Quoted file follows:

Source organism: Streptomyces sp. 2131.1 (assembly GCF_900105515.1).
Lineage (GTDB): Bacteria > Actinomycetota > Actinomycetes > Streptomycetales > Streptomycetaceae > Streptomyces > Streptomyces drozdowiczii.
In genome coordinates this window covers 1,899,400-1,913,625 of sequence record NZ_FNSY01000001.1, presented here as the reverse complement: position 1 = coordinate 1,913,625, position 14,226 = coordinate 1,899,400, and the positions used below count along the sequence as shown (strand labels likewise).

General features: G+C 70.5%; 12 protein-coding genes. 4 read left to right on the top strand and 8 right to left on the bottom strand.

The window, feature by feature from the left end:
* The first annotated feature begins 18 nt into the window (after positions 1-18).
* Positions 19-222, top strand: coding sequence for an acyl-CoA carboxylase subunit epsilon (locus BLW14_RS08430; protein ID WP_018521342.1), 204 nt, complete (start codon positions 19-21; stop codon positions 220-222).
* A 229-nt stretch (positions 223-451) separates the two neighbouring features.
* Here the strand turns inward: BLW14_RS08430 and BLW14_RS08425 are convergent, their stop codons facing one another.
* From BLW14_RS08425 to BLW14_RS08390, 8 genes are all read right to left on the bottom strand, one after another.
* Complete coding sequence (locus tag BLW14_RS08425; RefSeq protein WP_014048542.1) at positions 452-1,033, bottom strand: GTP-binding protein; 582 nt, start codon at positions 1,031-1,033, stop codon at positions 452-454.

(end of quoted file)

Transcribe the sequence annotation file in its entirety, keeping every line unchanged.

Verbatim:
Source organism: Streptomyces sp. 2131.1 (assembly GCF_900105515.1).
Lineage (GTDB): Bacteria > Actinomycetota > Actinomycetes > Streptomycetales > Streptomycetaceae > Streptomyces > Streptomyces drozdowiczii.
In genome coordinates this window covers 1,899,400-1,913,625 of sequence record NZ_FNSY01000001.1, presented here as the reverse complement: position 1 = coordinate 1,913,625, position 14,226 = coordinate 1,899,400, and the positions used below count along the sequence as shown (strand labels likewise).

General features: G+C 70.5%; 12 protein-coding genes. 4 read left to right on the top strand and 8 right to left on the bottom strand.

The window, feature by feature from the left end:
* The first annotated feature begins 18 nt into the window (after positions 1-18).
* Positions 19-222, top strand: coding sequence for an acyl-CoA carboxylase subunit epsilon (locus BLW14_RS08430; protein ID WP_018521342.1), 204 nt, complete (start codon positions 19-21; stop codon positions 220-222).
* A 229-nt stretch (positions 223-451) separates the two neighbouring features.
* Here the strand turns inward: BLW14_RS08430 and BLW14_RS08425 are convergent, their stop codons facing one another.
* From BLW14_RS08425 to BLW14_RS08390, 8 genes are all read right to left on the bottom strand, one after another.
* Complete coding sequence (locus tag BLW14_RS08425; RefSeq protein WP_014048542.1) at positions 452-1,033, bottom strand: GTP-binding protein; 582 nt, start codon at positions 1,031-1,033, stop codon at positions 452-454.